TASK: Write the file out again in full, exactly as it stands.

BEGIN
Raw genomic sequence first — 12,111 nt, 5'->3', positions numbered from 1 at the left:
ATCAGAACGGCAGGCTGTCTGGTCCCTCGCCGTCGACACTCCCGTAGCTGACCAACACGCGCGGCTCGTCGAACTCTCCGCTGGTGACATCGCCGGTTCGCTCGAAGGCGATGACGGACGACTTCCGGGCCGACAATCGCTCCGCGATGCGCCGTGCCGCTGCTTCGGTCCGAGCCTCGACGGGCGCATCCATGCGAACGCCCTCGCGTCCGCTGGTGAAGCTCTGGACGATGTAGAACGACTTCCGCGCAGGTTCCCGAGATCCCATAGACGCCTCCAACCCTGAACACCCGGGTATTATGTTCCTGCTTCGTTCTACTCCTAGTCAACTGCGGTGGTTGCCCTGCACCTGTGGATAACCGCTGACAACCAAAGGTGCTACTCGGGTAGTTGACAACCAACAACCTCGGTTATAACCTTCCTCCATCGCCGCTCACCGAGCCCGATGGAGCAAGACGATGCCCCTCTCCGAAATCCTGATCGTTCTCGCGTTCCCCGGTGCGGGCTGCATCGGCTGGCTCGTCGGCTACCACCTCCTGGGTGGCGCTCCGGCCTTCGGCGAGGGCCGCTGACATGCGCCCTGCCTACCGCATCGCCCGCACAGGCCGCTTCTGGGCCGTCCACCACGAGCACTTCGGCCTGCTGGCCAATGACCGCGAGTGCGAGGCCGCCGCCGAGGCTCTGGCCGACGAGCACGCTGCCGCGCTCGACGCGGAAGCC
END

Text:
Raw genomic sequence first — 12,111 nt, 5'->3', positions numbered from 1 at the left:
ATCAGAACGGCAGGCTGTCTGGTCCCTCGCCGTCGACACTCCCGTAGCTGACCAACACGCGCGGCTCGTCGAACTCTCCGCTGGTGACATCGCCGGTTCGCTCGAAGGCGATGACGGACGACTTCCGGGCCGACAATCGCTCCGCGATGCGCCGTGCCGCTGCTTCGGTCCGAGCCTCGACGGGCGCATCCATGCGAACGCCCTCGCGTCCGCTGGTGAAGCTCTGGACGATGTAGAACGACTTCCGCGCAGGTTCCCGAGATCCCATAGACGCCTCCAACCCTGAACACCCGGGTATTATGTTCCTGCTTCGTTCTACTCCTAGTCAACTGCGGTGGTTGCCCTGCACCTGTGGATAACCGCTGACAACCAAAGGTGCTACTCGGGTAGTTGACAACCAACAACCTCGGTTATAACCTTCCTCCATCGCCGCTCACCGAGCCCGATGGAGCAAGACGATGCCCCTCTCCGAAATCCTGATCGTTCTCGCGTTCCCCGGTGCGGGCTGCATCGGCTGGCTCGTCGGCTACCACCTCCTGGGTGGCGCTCCGGCCTTCGGCGAGGGCCGCTGACATGCGCCCTGCCTACCGCATCGCCCGCACAGGCCGCTTCTGGGCCGTCCACCACGAGCACTTCGGCCTGCTGGCCAATGACCGCGAGTGCGAGGCCGCCGCCGAGGCTCTGGCCGACGAGCACGCTGCCGCGCTCGACGCGGAAGCC